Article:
## Linear Algebra and Its Applications, Exercise 2.2.1

Exercise 2.2.1. Consider the set of 2 by 3 echelon matrices. How many patterns are there for such matrices?

Answer: Suppose the first row of a 2 by 3 echelon matrix has a pivot in column 1. The second row could then have a pivot in column 2 or in column 3, or could have no pivot at all. This produces three possible patterns: $\begin{bmatrix} *&*&* \\ 0&*&* \end{bmatrix} \qquad \begin{bmatrix} *&*&* \\ 0&0&* \end{bmatrix} \qquad \begin{bmatrix} *&*&* \\ 0&0&0 \end{bmatrix}$

If the first row has no pivot in column 1 but a pivot in column 2, then the second row could have a pivot in column 3 or no pivots at all: $\begin{bmatrix} 0&*&* \\ 0&0&* \end{bmatrix} \qquad \begin{bmatrix} 0&*&* \\ 0&0&0 \end{bmatrix}$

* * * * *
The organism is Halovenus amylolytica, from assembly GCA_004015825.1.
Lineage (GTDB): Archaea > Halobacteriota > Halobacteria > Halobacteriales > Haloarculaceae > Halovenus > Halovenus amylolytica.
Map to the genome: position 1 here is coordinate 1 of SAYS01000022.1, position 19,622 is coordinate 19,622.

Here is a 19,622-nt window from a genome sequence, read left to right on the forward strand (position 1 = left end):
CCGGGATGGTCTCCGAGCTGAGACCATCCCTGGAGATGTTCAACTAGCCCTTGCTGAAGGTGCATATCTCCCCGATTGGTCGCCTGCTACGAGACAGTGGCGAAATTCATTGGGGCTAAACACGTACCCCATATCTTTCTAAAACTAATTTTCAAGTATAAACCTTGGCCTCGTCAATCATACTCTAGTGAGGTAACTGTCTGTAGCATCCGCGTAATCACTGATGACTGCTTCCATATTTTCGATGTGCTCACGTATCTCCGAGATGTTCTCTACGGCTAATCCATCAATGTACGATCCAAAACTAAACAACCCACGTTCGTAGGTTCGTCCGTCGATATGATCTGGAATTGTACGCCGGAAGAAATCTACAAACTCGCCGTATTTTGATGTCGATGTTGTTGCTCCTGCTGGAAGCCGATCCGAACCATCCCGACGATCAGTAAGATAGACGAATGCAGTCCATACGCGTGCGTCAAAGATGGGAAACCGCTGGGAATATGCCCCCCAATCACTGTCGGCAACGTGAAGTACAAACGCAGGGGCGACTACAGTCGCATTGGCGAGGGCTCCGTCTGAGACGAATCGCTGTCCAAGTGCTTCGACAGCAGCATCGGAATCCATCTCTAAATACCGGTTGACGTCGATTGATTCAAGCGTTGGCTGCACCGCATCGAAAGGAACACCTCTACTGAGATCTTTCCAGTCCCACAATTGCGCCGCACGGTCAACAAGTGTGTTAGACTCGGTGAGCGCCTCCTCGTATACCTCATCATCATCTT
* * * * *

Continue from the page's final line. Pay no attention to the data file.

If the pivot for the first row is in column 3, then the second row can have no pivots: $\begin{bmatrix} 0&0&* \\ 0&0&0 \end{bmatrix}$

Finally, there could be no pivots in the first row, in which case the second row would not have pivots either; in other words, this corresponds to the zero matrix: $\begin{bmatrix} 0&0&0 \\ 0&0&0 \end{bmatrix}$

There are thus seven possible patterns in all.

NOTE: This continues a series of posts containing worked out exercises from the (out of print) book Linear Algebra and Its Applications, Third Edition by Gilbert Strang.

If you find these posts useful I encourage you to also check out the more current Linear Algebra and Its Applications, Fourth Edition , Dr Strang’s introductory textbook Introduction to Linear Algebra, Fourth Edition and the accompanying free online course, and Dr Strang’s other books .

This entry was posted in linear algebra. Bookmark the permalink.